2.2.2. Current Food Access in Urban Areas
Inflation rates, which are currently estimated at 144%, continue to rise, increasing the cost of living for the urban poor at a rate which far exceeds their income. Since January 2002 urban formal sector average minimum wages rates have been less than 56 percent of the CCZ Low Income Urban Households' expected monthly expenditure basket and continue to decrease in relation to costs (Figure 5).
Price controls of basic commodities have not necessarily helped, because these commodities not readily available in the formal market and are sold instead on the parallel market where shortages continue to push prices at rates much higher than the official exchange rate. One indication of how bad things are getting is that the number of households failing to pay for their water in Harare went up by 22.4 percent between January and October 2002.
Low income households need to employ all able-bodied members in some kind of informal sector activities such as vending, hawking, gold panning, brick moulding and selling firewood in order to make ends meet. Some members of these households are even forced to engage in illegal activities such as robbery, prostitution, moving to illegal settlements and selling controlled commodities like bread, sugar, maize grain, maize meal and wheat on the parallel market. Poor urban households unable to increase their incomes are forced to reduce the number and size of meals and sometimes to forego them entirely.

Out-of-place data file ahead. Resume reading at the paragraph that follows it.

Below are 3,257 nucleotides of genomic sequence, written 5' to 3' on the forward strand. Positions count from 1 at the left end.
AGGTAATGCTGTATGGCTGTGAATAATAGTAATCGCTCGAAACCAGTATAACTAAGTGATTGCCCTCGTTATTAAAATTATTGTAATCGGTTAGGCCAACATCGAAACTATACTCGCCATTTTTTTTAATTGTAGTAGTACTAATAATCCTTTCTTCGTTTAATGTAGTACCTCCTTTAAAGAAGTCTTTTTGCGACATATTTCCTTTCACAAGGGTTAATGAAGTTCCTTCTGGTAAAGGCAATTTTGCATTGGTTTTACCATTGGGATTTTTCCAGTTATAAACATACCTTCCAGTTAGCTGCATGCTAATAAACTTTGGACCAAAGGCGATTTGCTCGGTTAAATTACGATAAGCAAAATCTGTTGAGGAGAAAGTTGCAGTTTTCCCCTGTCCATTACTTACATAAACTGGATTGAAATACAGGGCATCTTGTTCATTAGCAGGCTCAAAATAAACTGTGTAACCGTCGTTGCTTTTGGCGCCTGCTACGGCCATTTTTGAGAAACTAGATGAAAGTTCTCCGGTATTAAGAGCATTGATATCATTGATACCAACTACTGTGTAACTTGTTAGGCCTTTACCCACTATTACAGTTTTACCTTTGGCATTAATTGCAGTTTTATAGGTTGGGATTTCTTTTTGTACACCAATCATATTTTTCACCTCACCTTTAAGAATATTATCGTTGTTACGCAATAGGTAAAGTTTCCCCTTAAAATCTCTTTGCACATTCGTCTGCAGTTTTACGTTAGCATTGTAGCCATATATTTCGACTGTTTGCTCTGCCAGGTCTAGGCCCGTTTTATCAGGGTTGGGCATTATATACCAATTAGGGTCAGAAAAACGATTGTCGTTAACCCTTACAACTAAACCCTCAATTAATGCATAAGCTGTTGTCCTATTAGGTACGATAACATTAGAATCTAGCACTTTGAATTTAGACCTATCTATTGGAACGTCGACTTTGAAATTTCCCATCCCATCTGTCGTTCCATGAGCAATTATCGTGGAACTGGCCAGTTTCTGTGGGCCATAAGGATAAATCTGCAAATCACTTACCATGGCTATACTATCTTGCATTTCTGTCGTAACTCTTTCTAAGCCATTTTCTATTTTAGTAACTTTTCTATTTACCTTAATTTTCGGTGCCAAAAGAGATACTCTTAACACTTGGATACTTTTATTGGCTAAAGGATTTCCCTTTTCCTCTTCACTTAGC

4. Food Security Recommendations to Consider Immediately
FEWS NET recommends the following actions for immediate consideration:
- The government and NGOs need to step up efforts to provide food aid to about 6.7 million people whose food security are under threat in the areas identified in the August SADC/ZIMVAC Emergency Food Security Assessment. Actions are required immediately to maintain the already precarious food security situation in many parts of the country.
- Wheat imports of 240,000 MT are required to fill the expected gap between March 2003 and the next harvest in October 2003